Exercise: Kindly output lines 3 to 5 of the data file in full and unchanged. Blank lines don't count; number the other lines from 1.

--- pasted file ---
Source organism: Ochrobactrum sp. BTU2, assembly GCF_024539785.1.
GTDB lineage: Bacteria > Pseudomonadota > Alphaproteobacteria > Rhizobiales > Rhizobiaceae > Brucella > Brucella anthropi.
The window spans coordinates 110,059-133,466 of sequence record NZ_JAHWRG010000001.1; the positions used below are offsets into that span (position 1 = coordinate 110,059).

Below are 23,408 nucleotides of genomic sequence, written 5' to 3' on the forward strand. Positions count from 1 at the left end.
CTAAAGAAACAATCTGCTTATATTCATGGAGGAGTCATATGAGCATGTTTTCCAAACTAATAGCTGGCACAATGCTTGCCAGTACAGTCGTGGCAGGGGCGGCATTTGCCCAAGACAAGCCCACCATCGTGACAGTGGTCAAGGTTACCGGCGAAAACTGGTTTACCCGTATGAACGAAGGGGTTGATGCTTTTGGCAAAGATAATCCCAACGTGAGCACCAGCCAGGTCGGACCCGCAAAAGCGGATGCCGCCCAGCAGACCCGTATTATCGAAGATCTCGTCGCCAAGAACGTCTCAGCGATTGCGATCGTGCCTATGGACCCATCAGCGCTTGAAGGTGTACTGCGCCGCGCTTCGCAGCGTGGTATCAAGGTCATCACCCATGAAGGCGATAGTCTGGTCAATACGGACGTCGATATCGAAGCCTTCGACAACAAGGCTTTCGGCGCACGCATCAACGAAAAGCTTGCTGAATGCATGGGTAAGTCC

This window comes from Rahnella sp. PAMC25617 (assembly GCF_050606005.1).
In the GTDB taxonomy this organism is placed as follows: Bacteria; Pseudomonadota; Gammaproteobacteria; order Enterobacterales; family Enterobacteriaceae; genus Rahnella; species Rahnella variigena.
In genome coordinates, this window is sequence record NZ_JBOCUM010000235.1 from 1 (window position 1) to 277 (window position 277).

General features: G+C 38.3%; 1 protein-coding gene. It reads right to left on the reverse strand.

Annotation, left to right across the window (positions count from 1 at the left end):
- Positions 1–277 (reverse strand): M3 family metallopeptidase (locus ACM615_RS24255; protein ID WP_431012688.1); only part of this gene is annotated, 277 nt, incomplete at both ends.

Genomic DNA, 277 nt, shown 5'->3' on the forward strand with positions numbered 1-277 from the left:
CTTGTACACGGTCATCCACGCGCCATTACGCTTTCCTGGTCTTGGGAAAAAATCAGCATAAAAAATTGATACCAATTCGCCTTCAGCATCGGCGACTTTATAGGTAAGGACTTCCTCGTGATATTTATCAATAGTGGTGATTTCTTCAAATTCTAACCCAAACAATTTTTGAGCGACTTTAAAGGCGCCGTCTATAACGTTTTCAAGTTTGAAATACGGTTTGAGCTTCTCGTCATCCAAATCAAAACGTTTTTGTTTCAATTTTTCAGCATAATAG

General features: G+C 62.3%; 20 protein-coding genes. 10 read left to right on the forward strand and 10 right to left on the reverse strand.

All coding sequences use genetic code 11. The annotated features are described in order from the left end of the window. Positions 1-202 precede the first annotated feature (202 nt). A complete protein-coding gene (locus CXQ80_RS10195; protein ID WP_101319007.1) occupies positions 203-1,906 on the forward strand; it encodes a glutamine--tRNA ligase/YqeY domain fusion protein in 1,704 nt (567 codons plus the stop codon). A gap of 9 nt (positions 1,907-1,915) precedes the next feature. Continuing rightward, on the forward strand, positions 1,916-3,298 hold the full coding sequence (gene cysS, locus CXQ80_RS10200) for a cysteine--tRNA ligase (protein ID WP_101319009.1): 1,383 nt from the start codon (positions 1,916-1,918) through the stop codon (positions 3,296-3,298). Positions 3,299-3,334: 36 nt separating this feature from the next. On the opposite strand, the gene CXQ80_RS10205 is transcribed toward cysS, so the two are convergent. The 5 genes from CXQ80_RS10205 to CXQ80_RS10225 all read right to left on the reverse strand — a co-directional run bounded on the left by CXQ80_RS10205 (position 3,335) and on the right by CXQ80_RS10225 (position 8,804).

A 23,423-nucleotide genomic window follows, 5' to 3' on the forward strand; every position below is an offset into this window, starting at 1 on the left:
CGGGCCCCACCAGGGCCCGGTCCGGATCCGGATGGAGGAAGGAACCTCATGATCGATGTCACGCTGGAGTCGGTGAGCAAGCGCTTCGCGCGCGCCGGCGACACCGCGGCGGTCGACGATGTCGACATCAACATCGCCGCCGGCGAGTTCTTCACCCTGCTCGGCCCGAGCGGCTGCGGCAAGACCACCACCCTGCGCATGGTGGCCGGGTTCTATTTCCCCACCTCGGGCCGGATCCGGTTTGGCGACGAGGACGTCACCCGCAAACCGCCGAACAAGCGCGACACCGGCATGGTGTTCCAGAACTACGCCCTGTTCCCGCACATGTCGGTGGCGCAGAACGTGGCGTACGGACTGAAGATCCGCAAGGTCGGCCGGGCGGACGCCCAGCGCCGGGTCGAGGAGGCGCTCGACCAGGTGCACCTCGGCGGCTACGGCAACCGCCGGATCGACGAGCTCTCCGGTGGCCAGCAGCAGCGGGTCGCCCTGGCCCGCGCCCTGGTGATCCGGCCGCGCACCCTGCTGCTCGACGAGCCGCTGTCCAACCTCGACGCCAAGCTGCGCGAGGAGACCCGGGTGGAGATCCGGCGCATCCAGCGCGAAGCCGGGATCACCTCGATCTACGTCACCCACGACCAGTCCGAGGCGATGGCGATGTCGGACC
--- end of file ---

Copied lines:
The window spans coordinates 110,059-133,466 of sequence record NZ_JAHWRG010000001.1; the positions used below are offsets into that span (position 1 = coordinate 110,059).

Below are 23,408 nucleotides of genomic sequence, written 5' to 3' on the forward strand. Positions count from 1 at the left end.
CTAAAGAAACAATCTGCTTATATTCATGGAGGAGTCATATGAGCATGTTTTCCAAACTAATAGCTGGCACAATGCTTGCCAGTACAGTCGTGGCAGGGGCGGCATTTGCCCAAGACAAGCCCACCATCGTGACAGTGGTCAAGGTTACCGGCGAAAACTGGTTTACCCGTATGAACGAAGGGGTTGATGCTTTTGGCAAAGATAATCCCAACGTGAGCACCAGCCAGGTCGGACCCGCAAAAGCGGATGCCGCCCAGCAGACCCGTATTATCGAAGATCTCGTCGCCAAGAACGTCTCAGCGATTGCGATCGTGCCTATGGACCCATCAGCGCTTGAAGGTGTACTGCGCCGCGCTTCGCAGCGTGGTATCAAGGTCATCACCCATGAAGGCGATAGTCTGGTCAATACGGACGTCGATATCGAAGCCTTCGACAACAAGGCTTTCGGCGCACGCATCAACGAAAAGCTTGCTGAATGCATGGGTAAGTCC